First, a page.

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Course Description

Forecasting can be found in every corner of the business world today. When done in tandem with accurate time series analysis, it enables sound prediction of future values. In this course, you will explore the use of time series analysis and the four components of time series data. Consider, there are a number of time series that may require forecasting but do not have any discernible trend, such as a stable product environment or a very short timeframe. In this course you will continue exploring forecasting by examining stationary time series and the situations in which they most often occur and practice forecasting techniques and stationary time series analysis. You will then examine stationary data where no substantial change is taking place. Lastly, you will move to data that is changing. A layer of complexity can be added to forecasting in the form of seasonality, where the time series being studied regularly changes with each season. This added element must be considered in any prediction of future periods.

It is recommended to only take this course if you have completed Presenting Quantitative Data, Descriptive Statistics for Business, Making Predictions Using Statistical Probability, Inferential Statistics, and Multivariable Comparisons or have equivalent experience.

Faculty Author

Cindy van Es

Benefits to the Learner

  • Explore the use of time series analysis and the four components of time series data
  • Discuss the role of forecasting in your organization
  • Apply the tools of analysis, including graphs and diagnostic measures
  • Explore forecasting by examining stationary time series and the situations in which they most often occur
  • Define autocorrelation and the key role that it plays in forecasting stationary data
  • Practice forecasting techniques and stationary time series analysis
  • Analyze linear data: data that either increases or decreases at a steady rate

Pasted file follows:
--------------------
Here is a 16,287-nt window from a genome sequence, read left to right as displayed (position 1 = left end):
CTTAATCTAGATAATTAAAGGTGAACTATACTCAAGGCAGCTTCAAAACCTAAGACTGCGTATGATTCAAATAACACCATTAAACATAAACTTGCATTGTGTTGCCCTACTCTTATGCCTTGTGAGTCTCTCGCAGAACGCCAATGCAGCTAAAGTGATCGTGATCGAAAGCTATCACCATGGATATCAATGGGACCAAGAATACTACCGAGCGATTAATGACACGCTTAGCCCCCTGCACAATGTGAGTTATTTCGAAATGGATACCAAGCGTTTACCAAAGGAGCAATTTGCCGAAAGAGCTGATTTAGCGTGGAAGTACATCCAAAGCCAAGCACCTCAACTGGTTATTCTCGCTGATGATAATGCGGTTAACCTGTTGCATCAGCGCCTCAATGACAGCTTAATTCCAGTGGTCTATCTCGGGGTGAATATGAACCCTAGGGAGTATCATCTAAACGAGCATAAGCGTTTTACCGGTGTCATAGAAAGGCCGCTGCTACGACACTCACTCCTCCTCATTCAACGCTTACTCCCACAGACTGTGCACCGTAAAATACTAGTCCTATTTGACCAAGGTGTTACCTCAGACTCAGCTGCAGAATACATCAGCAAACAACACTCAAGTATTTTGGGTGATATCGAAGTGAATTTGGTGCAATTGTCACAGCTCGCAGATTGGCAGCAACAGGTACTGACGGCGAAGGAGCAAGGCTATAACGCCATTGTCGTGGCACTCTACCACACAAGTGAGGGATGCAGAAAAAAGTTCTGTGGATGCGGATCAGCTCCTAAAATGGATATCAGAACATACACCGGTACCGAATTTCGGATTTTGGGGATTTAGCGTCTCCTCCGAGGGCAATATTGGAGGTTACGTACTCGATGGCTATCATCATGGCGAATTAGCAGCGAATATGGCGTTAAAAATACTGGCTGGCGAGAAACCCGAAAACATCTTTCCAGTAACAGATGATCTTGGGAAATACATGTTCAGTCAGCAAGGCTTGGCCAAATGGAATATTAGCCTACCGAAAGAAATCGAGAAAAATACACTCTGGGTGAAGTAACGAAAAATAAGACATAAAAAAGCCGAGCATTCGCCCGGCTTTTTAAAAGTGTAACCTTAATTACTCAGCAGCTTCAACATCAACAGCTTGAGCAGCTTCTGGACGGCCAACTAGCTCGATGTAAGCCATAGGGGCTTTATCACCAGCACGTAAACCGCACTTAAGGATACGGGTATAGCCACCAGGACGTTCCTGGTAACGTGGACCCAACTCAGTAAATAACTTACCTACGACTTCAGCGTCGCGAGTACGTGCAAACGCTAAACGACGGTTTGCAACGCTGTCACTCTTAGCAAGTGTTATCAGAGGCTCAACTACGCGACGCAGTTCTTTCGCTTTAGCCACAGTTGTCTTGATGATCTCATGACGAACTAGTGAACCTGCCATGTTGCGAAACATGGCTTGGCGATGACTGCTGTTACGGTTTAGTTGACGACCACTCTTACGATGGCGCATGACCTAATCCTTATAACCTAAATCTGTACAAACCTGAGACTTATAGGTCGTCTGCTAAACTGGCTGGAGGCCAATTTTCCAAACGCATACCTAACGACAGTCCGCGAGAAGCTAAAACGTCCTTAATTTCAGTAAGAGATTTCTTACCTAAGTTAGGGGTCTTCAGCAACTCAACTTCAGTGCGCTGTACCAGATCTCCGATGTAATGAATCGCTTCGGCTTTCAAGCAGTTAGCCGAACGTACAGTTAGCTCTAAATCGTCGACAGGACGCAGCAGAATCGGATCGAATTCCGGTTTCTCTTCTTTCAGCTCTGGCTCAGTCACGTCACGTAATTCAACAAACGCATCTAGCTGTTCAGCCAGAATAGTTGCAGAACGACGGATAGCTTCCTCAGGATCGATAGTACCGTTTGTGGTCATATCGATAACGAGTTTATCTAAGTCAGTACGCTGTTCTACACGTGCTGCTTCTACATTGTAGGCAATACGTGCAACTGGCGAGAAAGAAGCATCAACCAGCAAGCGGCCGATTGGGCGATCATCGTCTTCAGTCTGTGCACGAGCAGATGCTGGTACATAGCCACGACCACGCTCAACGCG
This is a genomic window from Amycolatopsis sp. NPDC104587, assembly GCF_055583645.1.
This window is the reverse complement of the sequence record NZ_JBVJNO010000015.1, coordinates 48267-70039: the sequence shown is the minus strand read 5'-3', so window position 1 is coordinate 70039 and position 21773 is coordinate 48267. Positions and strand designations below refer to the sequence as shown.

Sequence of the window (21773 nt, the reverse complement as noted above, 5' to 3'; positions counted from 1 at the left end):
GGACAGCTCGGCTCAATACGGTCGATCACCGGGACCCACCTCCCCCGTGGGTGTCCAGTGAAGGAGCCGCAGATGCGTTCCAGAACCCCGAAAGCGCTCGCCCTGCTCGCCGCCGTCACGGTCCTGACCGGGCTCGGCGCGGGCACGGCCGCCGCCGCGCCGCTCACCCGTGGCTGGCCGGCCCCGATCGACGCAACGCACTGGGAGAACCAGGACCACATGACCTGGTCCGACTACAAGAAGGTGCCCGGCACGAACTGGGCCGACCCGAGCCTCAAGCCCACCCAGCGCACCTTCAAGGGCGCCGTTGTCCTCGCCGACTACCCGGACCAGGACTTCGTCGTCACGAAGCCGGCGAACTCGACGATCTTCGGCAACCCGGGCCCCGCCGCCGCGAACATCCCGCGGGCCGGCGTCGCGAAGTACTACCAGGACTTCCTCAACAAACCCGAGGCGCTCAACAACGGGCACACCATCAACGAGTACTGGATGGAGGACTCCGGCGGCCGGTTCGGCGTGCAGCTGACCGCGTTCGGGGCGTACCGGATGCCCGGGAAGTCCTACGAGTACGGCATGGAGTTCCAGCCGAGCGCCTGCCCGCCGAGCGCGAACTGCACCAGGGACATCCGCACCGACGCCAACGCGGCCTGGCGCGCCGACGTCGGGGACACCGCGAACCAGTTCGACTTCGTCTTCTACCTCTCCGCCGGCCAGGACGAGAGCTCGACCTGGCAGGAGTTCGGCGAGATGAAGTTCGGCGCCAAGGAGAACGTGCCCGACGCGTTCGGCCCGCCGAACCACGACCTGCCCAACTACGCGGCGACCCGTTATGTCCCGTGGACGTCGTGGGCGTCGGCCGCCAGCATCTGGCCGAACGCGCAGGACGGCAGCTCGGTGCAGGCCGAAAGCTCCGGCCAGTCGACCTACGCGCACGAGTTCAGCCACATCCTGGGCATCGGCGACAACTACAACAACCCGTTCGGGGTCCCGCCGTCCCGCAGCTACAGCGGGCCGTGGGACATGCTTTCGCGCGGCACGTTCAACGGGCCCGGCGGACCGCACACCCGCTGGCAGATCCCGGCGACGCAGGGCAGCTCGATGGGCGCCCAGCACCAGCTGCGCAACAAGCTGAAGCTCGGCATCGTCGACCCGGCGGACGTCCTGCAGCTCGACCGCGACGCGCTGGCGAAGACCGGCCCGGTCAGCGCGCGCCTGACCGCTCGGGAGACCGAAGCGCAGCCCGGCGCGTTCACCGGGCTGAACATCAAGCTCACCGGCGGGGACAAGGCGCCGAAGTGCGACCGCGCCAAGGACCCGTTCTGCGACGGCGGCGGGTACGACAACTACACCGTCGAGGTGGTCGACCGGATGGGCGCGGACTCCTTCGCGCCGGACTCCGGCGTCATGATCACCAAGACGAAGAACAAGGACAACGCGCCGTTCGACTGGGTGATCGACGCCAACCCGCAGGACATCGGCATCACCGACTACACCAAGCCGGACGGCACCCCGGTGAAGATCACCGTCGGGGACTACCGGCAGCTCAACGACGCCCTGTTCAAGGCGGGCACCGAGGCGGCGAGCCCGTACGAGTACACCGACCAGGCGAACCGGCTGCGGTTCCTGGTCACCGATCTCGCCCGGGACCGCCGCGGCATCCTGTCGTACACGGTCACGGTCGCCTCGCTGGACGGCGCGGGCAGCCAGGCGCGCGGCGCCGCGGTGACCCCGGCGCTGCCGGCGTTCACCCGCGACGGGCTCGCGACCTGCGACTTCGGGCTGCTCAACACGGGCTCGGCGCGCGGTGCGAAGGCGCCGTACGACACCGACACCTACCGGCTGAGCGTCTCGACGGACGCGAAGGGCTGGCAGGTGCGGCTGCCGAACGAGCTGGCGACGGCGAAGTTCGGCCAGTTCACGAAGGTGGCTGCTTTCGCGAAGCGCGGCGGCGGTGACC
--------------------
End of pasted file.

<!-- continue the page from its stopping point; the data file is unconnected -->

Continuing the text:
• Observe forecasting performed with an original data source and a single variable
  • Explore the relationship between two time series and the methods used for these projections
  • Consider curvilinear models and then develop your own time series forecasts
  • Define the factors that cause seasonality
  • Identify the steps to follow in forecasting a seasonal time series, which include quantifying and separating seasonal influences and then applying that information to your forecasting
  • Follow those steps yourself in computing seasonal forecasts

Target Audience

  • Entry level to executive professionals looking to uncover insights from data
  • Students who are pre-MBA or considering earning an MBA
  • Individuals interested in moving into an analyst role
  • Individuals seeking to leverage statistical or analytic skills
  • New, emerging, and experienced leaders
  • Consultants
  • Analysts and researchers
  • Entrepreneurs

Applies Towards the Following Certificates

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Enroll Now - Select a section to enroll in

Type
2 week
Dates
Sep 23, 2020 to Oct 06, 2020
Total Number of Hours
10.0
Course Fee(s)
Standard Price $1,380.00
Type
2 week
Dates
Dec 02, 2020 to Dec 15, 2020
Total Number of Hours
10.0
Course Fee(s)
Standard Price $1,380.00
Type
2 week
Dates
Feb 10, 2021 to Feb 23, 2021
Total Number of Hours
10.0
Course Fee(s)
Standard Price $769.00
Type
2 week
Dates
Apr 21, 2021 to May 04, 2021
Total Number of Hours
10.0
Course Fee(s)
Standard Price $769.00
Type
2 week
Dates
Jun 30, 2021 to Jul 13, 2021
Total Number of Hours
10.0
Course Fee(s)
Standard Price $769.00
Type
2 week
Dates
Sep 08, 2021 to Sep 21, 2021
Total Number of Hours
10.0
Course Fee(s)
Standard Price $769.00
Type
2 week
Dates
Nov 17, 2021 to Nov 30, 2021
Total Number of Hours
10.0
Course Fee(s)
Standard Price $769.00
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